It has been a difficult election period for Papua New Guinea. Outbreaks of violence in the nation’s capital Port Moresby and other parts of the country have disrupted voting and counting, leading to the PNG Governor General granting a two-week extension to 12 August for the return of writs. This has been pared back to 5 August.
There were an estimated 200 deaths during the last election in 2017. The violence so far has resulted in fewer deaths, but shocking scenes and accounts of brutal attacks have been circulated widely through the media, dismaying Papua New Guineans who had been hoping those days were behind them. Already overstretched local authorities have struggled to respond to incidents, and in some cases, perpetrators have exploited security vacuums created by police deployments to hotspots.
Delays to the start of polling, an electoral roll that has not been properly updated since 2012, allegations of vote rigging, suspicions around vote counting, ballot tampering and destruction of ballet boxes, have heightened tensions in communities already distrustful of government and the Electoral Commission.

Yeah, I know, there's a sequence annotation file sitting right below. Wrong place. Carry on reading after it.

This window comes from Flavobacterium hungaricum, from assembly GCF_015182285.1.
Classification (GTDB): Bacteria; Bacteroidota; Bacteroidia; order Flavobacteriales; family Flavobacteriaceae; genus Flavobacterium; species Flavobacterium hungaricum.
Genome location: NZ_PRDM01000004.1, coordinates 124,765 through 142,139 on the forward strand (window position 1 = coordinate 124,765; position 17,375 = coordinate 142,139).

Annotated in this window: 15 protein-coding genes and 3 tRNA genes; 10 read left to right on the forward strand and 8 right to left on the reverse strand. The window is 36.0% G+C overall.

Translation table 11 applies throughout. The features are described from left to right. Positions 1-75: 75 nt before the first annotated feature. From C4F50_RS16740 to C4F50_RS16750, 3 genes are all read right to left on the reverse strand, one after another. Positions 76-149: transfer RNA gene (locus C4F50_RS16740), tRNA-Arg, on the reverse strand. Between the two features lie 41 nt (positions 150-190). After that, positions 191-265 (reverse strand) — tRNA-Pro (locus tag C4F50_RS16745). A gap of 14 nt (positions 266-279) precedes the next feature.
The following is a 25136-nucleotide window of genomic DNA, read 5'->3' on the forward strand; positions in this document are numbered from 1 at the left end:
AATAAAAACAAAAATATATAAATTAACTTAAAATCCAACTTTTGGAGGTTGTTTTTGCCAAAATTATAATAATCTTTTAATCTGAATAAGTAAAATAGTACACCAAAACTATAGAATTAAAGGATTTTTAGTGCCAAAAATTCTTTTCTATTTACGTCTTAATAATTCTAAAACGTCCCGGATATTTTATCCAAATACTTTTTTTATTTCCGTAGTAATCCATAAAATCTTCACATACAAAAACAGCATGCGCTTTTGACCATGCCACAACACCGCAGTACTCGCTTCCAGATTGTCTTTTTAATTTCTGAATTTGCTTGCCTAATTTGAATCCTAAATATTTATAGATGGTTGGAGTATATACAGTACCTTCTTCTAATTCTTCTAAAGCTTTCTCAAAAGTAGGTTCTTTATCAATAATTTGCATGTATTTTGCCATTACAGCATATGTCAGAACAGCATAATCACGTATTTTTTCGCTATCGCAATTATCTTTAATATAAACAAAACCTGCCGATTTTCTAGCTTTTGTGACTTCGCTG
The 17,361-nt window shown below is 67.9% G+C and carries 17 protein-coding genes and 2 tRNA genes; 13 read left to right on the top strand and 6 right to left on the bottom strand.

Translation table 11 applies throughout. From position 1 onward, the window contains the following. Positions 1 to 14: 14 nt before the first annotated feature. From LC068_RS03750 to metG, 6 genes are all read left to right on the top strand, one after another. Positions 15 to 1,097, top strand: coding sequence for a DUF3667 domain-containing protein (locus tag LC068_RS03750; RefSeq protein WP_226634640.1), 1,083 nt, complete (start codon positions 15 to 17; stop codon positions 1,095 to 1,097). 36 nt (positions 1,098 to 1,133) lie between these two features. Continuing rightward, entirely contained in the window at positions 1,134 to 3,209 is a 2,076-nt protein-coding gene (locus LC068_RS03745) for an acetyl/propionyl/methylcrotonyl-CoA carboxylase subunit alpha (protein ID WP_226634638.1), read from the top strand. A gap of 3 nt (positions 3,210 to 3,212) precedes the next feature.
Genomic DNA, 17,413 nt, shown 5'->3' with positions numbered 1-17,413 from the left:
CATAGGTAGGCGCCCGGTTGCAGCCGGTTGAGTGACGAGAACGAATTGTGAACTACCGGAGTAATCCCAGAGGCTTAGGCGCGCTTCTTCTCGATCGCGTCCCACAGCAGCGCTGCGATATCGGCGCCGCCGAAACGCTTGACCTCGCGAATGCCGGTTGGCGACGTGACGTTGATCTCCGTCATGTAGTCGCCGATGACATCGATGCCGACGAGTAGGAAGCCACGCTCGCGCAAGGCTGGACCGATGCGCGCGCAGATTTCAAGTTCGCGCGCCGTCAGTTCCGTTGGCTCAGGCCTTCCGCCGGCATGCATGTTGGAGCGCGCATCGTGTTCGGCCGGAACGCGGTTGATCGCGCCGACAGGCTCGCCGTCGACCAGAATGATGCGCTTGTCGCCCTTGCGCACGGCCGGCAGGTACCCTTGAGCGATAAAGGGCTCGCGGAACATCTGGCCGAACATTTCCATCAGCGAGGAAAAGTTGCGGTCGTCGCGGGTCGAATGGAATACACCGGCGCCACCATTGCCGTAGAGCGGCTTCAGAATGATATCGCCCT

But there are many areas across PNG’s 118 electorates where voting has occurred peacefully, and ballot officers are now working around the clock to declare results, hoping to deliver a new parliament of elected officials to govern the country for another five years.
Incumbent Prime Minister and Leader of the Pangu Party James Marape declared “there will be no failed election … the process will be completed, and parliament will convene thereafter”. Marape has set up a party camp in Wewak, East Sepik Province. From there, he will engage in intensive horse-trading with declared seat-winners, seeking to form a new coalition government. Marape’s main challenger is former prime minister Peter O’Neill, who leads the People’s National Congress Party. O’Neill has been campaigning widely around the country to regain the top job. Both he and Marape are confident of victory.